AmigaOS4.1 boot process
I was thinking it be nice to write a useful Blog about the boot process of AmigaOS4.1.
Many people have problem understanding the Boot Process, coming from Classic Amiga (500/1200/4000), or if they are used to a PC. That has Windows preinstalled.
AmigaOS4.1 boot from tree different BIOS types / Firmware.
On Pegasus II, there is OpenFirmware.
On AmigaONE-X1000 there is CFE.
On AmigaONE-XE/SE/Mini there is UBOOT.
On Sam440/460 (AmigaONE-500), there is UBOOT.
The most common BIOS Firmware is UBOOT this the one most people are having problems with. CFE and OpenFirmware is easier to use.
UBOOT checks hardware and scans SATA and IDE and USB buses for devices.
Once it knows what is connected, it goes to the next step, this where things can go wrong.
For Linux the boot process is simple, as UBOOT diskboot command loads in kernel from PPCBoot image device all you do is define the controller number and the partition number and it finds it.
For AmigaOS this bit more complicated, BOOTA is not feed the controller, nor the partition number instead, the boot process depends on BOOT1 and BOOT2 variables, If device defined in BOOT1 is not found it goes to the next one BOOT2.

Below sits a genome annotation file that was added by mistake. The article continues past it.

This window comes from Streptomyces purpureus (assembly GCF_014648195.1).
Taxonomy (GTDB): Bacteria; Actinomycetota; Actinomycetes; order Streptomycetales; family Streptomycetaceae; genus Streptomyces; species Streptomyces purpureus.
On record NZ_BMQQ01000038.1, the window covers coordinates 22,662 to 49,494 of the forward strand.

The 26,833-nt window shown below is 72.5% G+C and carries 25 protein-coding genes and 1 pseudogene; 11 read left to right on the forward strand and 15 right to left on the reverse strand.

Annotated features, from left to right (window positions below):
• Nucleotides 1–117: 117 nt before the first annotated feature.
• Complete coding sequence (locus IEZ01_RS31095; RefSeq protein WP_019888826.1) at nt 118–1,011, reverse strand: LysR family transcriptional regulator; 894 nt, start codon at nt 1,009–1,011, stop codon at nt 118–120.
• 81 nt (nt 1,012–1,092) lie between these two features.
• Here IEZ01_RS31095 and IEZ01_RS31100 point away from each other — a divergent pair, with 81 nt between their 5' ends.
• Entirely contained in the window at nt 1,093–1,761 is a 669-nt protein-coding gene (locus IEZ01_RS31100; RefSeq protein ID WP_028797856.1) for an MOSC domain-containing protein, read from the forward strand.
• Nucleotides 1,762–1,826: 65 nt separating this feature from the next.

This sound simple, but here is the problem, BOOTA does not know what is a CDROM or HD, unless you have defined it, there for you will need to have UBOOT variable for etch controller that defines what is wired to a CDROM what connector what is not in use, and what connector that is wired to Hard drive.
This is defined by the UBOOT variable a1ide_conf for AmigaONE-XE/SE ide controller, for other controller the name of variable is different, but the suffix is always _conf.
The variable defines what is connected to A1 ide controller.
1 is HD
2 is CDROM
When BOOTA command knows what is CDROM and what is HD, the chance of success has increased.
The SLB loads from the RDB, the SLB will look for kickstart files on first bootable partition on hard drive it was found.
So if the kickstart modules are not found, you have done something bad when partition the harddrive, and setting up boot priorities.
If everything works out then kickstart modules are loaded, and AmigaOS4 kickstart takes over.
For AmigaOS4 kickstart to continue booting kickstart drivers must be loaded that support the controllers you have connected, and also it need to know that things are connected, once it has found the CDROM’s and HDDRIVES, it scan partition tables to boot partition or CDROM with the highest boot priority.
Here again you might have done something wrong, if you changed the boot priority of partition too high, then the kickstart will never boot from the CDROM. It can get really tricky to reset the boot priorities, luckily the AmigaOS kickstart was designed as the firmware for Classic Amiga, and it has not lost the possibility for user to select boot device.
By pressing the “Scroll Lock” key on the keyboard, you can get into boot menu of the kickstart, or you can hold the two mouse buttons.